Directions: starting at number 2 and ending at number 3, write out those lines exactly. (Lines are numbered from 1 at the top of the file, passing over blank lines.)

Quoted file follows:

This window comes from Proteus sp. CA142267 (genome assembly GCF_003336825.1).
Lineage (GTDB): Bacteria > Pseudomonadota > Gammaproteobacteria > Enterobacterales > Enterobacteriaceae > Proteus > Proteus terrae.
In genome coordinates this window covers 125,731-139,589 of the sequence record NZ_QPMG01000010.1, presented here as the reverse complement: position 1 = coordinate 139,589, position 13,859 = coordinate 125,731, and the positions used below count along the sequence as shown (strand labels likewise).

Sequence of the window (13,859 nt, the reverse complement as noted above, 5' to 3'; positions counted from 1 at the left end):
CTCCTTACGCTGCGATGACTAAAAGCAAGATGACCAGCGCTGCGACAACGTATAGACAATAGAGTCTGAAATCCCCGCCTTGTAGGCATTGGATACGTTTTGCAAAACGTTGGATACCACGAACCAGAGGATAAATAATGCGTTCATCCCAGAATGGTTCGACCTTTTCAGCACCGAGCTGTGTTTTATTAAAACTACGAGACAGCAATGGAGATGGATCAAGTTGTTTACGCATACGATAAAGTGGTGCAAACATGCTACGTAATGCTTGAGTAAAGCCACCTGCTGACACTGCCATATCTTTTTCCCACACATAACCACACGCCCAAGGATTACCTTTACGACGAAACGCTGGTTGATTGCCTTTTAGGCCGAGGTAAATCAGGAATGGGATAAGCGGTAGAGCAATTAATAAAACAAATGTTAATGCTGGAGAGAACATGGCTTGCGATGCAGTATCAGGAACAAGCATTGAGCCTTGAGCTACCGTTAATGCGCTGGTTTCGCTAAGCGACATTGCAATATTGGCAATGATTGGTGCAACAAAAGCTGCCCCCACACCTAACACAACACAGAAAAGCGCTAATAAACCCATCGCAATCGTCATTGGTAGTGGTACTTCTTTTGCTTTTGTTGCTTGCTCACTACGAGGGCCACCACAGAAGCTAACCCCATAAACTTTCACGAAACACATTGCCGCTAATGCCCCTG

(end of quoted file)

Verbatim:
Lineage (GTDB): Bacteria > Pseudomonadota > Gammaproteobacteria > Enterobacterales > Enterobacteriaceae > Proteus > Proteus terrae.
In genome coordinates this window covers 125,731-139,589 of the sequence record NZ_QPMG01000010.1, presented here as the reverse complement: position 1 = coordinate 139,589, position 13,859 = coordinate 125,731, and the positions used below count along the sequence as shown (strand labels likewise).